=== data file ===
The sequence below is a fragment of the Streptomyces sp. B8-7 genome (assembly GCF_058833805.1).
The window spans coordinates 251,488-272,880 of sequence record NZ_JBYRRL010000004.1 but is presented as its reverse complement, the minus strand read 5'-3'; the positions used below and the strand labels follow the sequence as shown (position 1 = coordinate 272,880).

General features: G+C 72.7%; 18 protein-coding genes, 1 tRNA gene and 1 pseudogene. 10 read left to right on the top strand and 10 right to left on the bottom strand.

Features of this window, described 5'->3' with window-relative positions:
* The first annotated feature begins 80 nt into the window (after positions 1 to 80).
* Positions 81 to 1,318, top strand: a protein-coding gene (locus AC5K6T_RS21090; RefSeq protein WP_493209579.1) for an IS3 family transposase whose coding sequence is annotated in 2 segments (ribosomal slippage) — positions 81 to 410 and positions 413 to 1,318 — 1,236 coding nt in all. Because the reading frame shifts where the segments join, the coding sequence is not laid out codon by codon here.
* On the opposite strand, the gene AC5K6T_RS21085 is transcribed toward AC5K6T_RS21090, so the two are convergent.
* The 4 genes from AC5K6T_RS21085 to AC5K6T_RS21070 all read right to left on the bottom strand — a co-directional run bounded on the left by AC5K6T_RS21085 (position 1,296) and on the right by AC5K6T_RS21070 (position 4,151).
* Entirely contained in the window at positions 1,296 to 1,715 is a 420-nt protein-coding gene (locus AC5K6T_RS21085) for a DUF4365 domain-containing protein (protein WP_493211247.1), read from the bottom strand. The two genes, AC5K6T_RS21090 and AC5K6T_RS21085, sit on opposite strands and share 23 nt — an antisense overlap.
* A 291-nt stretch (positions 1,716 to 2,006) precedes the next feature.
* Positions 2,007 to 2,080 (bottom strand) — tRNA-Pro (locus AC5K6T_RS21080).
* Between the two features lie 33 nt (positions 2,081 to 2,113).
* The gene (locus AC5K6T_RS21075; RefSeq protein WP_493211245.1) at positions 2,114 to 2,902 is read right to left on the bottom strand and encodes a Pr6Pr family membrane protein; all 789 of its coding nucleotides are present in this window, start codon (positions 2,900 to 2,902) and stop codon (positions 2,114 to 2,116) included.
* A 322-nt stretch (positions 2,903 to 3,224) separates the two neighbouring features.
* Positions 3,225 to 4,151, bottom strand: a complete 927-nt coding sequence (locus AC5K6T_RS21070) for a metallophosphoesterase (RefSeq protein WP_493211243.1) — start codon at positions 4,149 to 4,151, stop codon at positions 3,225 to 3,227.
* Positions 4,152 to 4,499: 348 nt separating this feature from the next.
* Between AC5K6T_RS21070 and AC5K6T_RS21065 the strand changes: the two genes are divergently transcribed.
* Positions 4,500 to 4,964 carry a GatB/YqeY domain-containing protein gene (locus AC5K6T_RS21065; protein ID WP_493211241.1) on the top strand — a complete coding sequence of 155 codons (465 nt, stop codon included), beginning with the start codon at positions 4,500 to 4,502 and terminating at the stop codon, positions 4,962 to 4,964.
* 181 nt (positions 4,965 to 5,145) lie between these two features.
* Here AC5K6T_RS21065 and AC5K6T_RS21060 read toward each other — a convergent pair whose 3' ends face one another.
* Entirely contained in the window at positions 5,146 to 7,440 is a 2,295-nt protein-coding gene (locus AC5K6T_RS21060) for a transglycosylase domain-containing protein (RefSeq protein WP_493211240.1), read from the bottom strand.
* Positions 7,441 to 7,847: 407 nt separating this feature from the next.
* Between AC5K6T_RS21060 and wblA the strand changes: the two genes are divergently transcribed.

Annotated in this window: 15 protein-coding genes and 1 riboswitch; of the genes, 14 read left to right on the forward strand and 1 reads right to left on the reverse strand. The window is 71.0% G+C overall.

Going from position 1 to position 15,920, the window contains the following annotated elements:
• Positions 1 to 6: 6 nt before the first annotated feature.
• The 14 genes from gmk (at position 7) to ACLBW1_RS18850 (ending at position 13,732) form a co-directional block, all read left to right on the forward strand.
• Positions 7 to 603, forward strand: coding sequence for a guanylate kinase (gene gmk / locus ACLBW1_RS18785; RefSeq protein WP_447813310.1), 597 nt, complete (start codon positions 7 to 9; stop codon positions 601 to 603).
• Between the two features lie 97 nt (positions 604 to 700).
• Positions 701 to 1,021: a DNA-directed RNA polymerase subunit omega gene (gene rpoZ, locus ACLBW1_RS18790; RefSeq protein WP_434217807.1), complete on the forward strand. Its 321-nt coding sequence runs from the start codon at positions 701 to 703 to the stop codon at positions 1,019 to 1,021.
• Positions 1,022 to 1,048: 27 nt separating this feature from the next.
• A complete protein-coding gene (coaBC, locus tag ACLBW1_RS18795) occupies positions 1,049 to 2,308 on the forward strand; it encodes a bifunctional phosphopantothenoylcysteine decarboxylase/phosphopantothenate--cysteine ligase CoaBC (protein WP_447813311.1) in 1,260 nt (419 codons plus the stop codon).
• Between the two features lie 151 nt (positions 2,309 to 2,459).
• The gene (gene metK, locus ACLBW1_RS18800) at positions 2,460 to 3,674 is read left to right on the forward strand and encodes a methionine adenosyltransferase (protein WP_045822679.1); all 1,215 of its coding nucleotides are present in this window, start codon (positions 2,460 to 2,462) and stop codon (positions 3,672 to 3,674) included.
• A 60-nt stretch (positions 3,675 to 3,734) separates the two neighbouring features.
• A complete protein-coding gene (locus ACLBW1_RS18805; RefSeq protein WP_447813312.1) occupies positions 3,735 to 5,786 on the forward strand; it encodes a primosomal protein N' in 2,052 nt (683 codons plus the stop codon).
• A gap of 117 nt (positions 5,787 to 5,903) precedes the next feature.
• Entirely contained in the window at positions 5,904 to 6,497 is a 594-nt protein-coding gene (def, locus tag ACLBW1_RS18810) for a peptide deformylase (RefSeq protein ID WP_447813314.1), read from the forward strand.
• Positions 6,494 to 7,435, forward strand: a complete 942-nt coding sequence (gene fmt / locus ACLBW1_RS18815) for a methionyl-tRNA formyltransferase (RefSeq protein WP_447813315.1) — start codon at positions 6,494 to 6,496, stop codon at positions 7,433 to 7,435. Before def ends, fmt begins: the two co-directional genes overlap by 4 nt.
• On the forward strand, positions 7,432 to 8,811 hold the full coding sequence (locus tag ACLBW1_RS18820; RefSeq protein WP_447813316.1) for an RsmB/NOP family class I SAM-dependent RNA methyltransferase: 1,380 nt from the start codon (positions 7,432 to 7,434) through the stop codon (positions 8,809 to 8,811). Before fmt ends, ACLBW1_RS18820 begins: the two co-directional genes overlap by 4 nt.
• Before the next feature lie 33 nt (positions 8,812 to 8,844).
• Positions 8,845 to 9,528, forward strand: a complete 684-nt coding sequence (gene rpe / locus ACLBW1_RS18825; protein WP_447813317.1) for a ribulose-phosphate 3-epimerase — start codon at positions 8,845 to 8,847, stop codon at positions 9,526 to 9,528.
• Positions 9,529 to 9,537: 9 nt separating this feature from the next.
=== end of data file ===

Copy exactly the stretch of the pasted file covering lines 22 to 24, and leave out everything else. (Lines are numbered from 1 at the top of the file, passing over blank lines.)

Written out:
* Positions 7,441 to 7,847: 407 nt separating this feature from the next.
* Between AC5K6T_RS21060 and wblA the strand changes: the two genes are divergently transcribed.

Annotated in this window: 15 protein-coding genes and 1 riboswitch; of the genes, 14 read left to right on the forward strand and 1 reads right to left on the reverse strand. The window is 71.0% G+C overall.